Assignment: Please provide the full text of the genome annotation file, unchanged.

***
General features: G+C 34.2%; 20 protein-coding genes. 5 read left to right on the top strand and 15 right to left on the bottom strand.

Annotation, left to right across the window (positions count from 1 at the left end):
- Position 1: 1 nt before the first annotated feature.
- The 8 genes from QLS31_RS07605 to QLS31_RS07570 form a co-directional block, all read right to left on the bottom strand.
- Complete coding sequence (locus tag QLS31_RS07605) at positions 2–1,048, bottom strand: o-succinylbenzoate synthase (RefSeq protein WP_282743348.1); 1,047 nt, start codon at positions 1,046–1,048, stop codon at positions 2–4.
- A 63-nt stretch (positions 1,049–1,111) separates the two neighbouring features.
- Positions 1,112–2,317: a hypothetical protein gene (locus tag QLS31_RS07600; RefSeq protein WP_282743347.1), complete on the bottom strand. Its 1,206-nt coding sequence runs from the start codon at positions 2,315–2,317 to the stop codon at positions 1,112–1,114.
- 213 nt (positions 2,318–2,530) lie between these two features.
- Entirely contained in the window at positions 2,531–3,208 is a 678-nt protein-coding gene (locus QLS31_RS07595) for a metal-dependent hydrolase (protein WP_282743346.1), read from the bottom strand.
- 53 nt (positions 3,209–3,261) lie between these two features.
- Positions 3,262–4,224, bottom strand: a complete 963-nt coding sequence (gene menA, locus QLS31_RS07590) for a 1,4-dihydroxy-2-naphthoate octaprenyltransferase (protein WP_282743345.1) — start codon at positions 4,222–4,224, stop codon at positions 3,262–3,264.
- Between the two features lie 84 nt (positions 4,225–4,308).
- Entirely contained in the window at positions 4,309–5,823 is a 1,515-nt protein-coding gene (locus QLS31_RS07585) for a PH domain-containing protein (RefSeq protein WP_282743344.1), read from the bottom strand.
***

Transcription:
General features: G+C 34.2%; 20 protein-coding genes. 5 read left to right on the top strand and 15 right to left on the bottom strand.

Annotation, left to right across the window (positions count from 1 at the left end):
- Position 1: 1 nt before the first annotated feature.
- The 8 genes from QLS31_RS07605 to QLS31_RS07570 form a co-directional block, all read right to left on the bottom strand.
- Complete coding sequence (locus tag QLS31_RS07605) at positions 2–1,048, bottom strand: o-succinylbenzoate synthase (RefSeq protein WP_282743348.1); 1,047 nt, start codon at positions 1,046–1,048, stop codon at positions 2–4.
- A 63-nt stretch (positions 1,049–1,111) separates the two neighbouring features.
- Positions 1,112–2,317: a hypothetical protein gene (locus tag QLS31_RS07600; RefSeq protein WP_282743347.1), complete on the bottom strand. Its 1,206-nt coding sequence runs from the start codon at positions 2,315–2,317 to the stop codon at positions 1,112–1,114.
- 213 nt (positions 2,318–2,530) lie between these two features.
- Entirely contained in the window at positions 2,531–3,208 is a 678-nt protein-coding gene (locus QLS31_RS07595) for a metal-dependent hydrolase (protein WP_282743346.1), read from the bottom strand.
- 53 nt (positions 3,209–3,261) lie between these two features.
- Positions 3,262–4,224, bottom strand: a complete 963-nt coding sequence (gene menA, locus QLS31_RS07590) for a 1,4-dihydroxy-2-naphthoate octaprenyltransferase (protein WP_282743345.1) — start codon at positions 4,222–4,224, stop codon at positions 3,262–3,264.
- Between the two features lie 84 nt (positions 4,225–4,308).
- Entirely contained in the window at positions 4,309–5,823 is a 1,515-nt protein-coding gene (locus QLS31_RS07585) for a PH domain-containing protein (RefSeq protein WP_282743344.1), read from the bottom strand.